Analyzing Julius Caesar's Motives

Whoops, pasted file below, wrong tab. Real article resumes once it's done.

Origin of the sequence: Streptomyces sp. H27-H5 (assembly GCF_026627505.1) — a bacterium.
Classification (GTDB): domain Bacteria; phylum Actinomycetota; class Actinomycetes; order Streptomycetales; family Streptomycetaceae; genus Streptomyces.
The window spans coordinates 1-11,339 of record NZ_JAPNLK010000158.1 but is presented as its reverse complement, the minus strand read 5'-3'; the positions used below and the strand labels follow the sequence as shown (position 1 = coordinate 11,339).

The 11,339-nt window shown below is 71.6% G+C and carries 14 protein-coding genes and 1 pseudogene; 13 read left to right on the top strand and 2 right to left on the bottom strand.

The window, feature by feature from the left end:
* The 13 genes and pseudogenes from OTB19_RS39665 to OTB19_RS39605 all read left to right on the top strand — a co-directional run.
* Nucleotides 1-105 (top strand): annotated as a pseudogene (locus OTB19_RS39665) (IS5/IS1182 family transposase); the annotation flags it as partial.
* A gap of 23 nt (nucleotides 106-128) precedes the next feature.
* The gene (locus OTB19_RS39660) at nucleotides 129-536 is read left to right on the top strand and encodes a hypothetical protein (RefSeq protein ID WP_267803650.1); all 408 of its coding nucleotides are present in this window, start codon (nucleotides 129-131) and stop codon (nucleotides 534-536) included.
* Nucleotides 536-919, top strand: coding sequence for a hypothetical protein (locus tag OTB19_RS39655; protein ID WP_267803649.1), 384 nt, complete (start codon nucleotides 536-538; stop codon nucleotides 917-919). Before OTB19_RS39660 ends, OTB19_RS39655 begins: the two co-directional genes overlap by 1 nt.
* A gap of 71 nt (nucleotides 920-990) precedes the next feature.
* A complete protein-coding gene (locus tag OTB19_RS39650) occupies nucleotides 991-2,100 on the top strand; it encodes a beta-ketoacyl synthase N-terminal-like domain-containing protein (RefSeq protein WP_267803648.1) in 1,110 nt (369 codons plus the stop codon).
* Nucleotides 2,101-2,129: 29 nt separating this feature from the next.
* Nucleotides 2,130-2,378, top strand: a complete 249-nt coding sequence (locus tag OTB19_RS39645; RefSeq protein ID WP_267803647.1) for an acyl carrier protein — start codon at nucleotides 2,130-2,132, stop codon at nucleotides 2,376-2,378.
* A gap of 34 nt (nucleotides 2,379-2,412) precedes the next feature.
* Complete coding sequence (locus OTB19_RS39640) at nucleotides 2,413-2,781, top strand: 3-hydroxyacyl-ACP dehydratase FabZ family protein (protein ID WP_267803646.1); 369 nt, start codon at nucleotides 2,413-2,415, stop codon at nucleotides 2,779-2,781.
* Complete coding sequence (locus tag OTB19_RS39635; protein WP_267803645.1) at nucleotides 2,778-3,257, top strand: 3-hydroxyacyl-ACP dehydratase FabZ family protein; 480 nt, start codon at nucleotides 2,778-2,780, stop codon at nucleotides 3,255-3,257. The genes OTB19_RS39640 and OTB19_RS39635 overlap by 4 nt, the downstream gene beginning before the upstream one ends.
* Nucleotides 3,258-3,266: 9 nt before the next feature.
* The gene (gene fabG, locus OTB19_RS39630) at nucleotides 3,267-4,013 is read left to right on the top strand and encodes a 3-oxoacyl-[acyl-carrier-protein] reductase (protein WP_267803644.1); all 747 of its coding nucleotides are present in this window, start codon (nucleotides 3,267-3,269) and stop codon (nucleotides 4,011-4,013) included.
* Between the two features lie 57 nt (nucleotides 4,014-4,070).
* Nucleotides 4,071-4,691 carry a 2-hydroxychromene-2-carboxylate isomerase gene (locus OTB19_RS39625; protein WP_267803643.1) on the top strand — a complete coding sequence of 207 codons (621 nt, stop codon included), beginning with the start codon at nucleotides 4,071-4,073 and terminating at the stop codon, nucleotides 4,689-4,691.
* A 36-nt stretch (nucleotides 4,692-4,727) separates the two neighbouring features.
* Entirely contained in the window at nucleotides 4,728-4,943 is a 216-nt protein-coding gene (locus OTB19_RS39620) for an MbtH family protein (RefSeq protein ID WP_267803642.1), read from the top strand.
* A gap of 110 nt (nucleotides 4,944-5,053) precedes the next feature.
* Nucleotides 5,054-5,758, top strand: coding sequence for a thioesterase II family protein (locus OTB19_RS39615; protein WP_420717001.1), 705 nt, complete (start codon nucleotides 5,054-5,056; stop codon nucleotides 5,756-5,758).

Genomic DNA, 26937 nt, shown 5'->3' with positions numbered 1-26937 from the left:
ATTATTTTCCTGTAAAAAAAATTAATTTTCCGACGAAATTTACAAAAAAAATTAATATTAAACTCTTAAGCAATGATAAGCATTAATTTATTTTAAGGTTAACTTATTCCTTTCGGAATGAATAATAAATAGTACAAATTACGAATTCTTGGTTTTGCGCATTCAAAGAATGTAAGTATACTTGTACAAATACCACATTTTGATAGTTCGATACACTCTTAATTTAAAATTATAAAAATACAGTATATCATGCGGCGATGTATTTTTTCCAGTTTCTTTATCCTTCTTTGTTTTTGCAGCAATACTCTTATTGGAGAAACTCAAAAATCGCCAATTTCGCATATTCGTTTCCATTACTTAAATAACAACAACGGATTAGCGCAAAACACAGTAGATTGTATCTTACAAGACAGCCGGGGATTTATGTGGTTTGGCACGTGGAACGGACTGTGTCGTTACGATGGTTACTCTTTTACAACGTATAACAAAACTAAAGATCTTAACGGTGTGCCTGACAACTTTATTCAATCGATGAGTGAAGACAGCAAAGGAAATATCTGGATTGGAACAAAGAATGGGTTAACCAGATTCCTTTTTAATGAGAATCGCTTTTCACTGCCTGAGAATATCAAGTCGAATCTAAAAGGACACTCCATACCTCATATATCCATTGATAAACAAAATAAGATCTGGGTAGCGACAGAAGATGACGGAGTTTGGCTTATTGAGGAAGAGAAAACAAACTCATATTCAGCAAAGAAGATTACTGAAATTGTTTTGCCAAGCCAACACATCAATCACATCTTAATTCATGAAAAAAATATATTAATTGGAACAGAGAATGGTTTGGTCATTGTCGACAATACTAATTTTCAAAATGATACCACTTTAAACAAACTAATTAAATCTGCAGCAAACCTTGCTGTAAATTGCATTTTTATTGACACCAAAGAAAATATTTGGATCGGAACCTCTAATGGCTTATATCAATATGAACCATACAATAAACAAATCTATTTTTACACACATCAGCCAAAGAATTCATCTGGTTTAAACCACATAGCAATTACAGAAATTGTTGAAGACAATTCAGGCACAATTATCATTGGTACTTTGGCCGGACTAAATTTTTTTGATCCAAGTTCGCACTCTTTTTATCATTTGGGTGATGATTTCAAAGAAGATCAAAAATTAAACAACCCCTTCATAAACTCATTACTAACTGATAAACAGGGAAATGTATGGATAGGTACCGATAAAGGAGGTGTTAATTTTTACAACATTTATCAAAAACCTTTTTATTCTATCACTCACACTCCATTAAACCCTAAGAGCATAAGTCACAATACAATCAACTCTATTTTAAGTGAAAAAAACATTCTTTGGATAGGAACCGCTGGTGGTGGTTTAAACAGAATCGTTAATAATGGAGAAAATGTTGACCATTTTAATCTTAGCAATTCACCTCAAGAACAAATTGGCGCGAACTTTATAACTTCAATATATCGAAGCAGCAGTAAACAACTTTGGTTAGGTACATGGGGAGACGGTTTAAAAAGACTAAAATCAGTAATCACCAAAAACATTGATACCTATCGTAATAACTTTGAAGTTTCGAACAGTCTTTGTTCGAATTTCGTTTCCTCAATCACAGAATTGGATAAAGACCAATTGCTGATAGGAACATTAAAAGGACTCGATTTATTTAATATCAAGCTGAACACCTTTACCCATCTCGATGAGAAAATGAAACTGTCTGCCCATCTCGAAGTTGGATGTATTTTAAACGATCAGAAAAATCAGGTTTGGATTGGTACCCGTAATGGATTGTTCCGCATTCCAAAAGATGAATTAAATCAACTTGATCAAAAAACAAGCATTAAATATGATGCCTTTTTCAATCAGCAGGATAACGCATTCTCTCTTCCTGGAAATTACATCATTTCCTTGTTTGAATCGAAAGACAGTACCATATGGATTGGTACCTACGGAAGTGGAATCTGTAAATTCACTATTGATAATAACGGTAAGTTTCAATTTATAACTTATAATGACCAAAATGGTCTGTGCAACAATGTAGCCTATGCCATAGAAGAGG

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From a young age, Julius Caesar was introduced to the politics of Rome through his family’s connection to Marius. Growing through his adolescence in both the proscription period of Marius and the dictatorship of Sulla, Caesar gained a lesson in extra constitutional advancement in the early career of Gaius Pompeius Magnus. Both Marius and Sulla distinguished themselves in the Social War, and both wanted command of the war against Mithridates, which was initially given to Sulla; but when Sulla left the city to take command of his army, a tribune passed a law transferring the appointment to Marius. Sulla responded by marching his army on Rome, which was believed to be an influence on Caesar’s crossing of the Rubicon. Caesar became the head of his family at the age of sixteen, and managed to have himself elected as the new High Priest of Jupiter. The priests needed to be of patrician family, and married to a patrician, so Caesar broke off his engagement to a young plebeian, and married Cornelia, the daughter of Lucius Cinna. When Roman ruler Sulla declared himself dictator, he began a systematic purge of all Maria connections within Rome, and any who held the Populares ideology, including Julius Caesar. The marriage between Caesar’s aunt to Marius gave the family a connection with a potentially important political group, regarding the family as Populares. Sulla's proscriptions saw hundreds of his political enemies killed or exiled. Caesar, as the nephew of Marius and

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